Organization and symbol lookup for shared libraries

Bryce McKinlay mckinlay@redhat.com
Wed Nov 10 17:13:00 GMT 2004


Per Bothner wrote:

> Bryce McKinlay wrote:
>
>> Its also important to remember that all of this only happens if an 
>> attempt is made to resolve a class that wasn't explicitly linked. 
>> "hello world", nor any app that only uses libgcj or other libraries 
>> that are explicitly linked with "-l", will not incur any of this 
>> overhead.
>
>
> Also, if at compile-time we reference class T using L.jar, at run-time
> we ahould only look in L.so.


I can see how this behaviour would be an advantage in some situations, 
but I'm not sure how well it would work in practice. Some issues to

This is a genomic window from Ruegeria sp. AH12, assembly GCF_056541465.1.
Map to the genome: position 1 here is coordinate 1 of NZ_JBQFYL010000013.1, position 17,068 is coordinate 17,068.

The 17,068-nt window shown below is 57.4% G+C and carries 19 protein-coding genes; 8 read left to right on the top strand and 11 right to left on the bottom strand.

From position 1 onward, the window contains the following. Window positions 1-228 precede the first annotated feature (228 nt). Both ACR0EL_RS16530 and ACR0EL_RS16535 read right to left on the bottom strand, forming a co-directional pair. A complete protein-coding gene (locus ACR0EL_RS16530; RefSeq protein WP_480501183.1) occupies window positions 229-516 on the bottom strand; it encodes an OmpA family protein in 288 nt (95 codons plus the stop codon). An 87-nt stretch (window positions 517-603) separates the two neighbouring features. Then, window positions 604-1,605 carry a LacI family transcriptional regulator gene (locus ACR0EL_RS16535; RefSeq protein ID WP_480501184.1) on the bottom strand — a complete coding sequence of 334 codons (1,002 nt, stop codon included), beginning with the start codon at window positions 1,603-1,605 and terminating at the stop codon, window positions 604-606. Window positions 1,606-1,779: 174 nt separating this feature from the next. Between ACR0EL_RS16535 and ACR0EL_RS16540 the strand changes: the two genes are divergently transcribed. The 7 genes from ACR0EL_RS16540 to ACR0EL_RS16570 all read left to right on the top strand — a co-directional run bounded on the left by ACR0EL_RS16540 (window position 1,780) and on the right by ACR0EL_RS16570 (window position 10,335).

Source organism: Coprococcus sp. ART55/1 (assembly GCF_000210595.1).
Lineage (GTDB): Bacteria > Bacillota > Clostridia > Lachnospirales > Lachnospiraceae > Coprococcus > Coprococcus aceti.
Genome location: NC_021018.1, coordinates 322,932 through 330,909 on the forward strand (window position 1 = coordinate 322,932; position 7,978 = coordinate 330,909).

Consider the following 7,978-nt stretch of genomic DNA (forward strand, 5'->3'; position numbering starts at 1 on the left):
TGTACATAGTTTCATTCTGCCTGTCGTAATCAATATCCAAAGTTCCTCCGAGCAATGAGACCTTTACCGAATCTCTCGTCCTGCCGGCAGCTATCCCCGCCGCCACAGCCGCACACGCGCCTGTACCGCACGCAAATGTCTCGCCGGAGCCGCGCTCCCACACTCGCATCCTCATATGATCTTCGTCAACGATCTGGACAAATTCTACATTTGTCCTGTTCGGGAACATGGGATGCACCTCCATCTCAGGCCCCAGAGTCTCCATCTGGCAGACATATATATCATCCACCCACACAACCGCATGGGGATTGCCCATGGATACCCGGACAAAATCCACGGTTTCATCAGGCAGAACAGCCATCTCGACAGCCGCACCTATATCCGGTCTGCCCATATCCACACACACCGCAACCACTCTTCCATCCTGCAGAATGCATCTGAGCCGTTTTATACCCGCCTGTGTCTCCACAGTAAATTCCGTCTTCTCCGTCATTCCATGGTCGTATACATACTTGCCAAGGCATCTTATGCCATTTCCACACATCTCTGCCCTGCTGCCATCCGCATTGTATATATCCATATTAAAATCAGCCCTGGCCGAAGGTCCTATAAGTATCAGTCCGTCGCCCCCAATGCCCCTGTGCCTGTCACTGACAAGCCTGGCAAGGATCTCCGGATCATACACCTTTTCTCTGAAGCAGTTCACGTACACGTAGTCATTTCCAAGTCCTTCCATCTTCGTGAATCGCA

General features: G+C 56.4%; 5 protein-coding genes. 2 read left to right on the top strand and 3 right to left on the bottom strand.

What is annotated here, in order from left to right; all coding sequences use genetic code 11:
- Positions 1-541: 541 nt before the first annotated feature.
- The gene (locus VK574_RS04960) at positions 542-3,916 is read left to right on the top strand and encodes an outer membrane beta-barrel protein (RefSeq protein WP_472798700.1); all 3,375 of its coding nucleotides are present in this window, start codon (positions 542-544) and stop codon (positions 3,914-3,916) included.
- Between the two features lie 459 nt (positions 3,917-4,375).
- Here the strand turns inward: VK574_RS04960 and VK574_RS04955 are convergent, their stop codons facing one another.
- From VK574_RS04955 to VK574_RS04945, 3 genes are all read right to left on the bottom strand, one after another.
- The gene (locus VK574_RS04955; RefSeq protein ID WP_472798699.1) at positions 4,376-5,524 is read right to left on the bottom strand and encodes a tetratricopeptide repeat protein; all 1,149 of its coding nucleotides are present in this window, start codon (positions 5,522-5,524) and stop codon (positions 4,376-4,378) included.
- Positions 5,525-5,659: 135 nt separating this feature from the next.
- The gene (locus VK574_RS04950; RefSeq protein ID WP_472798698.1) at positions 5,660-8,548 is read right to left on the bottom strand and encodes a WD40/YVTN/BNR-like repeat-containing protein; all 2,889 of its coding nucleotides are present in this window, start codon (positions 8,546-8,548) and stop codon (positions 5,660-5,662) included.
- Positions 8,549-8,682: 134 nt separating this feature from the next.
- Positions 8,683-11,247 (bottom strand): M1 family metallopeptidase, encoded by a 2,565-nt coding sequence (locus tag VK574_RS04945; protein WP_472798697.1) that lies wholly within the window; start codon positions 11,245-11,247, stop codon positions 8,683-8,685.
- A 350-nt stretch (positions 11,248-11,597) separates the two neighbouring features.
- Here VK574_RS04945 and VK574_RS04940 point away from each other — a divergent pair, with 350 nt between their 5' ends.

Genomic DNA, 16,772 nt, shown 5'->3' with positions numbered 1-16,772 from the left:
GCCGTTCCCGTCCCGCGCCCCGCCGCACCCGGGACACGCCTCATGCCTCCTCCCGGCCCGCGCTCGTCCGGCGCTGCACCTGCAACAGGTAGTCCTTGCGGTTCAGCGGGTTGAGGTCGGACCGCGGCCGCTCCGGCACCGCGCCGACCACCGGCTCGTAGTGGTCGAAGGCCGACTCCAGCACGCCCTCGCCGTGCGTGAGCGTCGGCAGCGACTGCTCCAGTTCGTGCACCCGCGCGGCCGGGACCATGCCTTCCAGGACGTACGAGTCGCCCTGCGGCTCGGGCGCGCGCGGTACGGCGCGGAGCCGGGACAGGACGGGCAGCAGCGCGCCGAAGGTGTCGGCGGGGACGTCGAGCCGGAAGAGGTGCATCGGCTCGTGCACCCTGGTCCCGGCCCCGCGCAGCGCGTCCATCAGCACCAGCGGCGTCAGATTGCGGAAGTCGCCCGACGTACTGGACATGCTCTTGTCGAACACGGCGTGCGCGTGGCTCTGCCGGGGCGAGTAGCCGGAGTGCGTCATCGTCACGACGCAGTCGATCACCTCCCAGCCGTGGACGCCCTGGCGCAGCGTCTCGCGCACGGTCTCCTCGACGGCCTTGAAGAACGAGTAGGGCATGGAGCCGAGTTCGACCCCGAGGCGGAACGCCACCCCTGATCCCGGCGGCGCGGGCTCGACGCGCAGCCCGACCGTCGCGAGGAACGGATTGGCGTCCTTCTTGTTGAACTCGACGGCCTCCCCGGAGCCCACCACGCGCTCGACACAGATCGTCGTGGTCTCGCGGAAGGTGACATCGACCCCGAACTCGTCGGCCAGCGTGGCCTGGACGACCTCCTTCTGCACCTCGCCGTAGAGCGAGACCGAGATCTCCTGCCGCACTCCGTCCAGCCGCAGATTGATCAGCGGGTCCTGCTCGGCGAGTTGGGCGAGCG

consider:

1. This forces .so names at runtime to match .jar names at compile time. 
That might not always be true, for example, .jar file names often 
reflect version numbers - you might want to use a newer version of the 
.so at runtime without recompiling the application.

2. How does the compiler express (to the runtime) that T should only be 
loaded from L.so?

3. What if T isn't compiled? Classpath behaviour would potentially be 
different depending on whether a bytecode or native version were run.

I guess all of these have possible work-arounds, but I wonder if the 
benefits are worth the potential hassles...

Regards

Bryce



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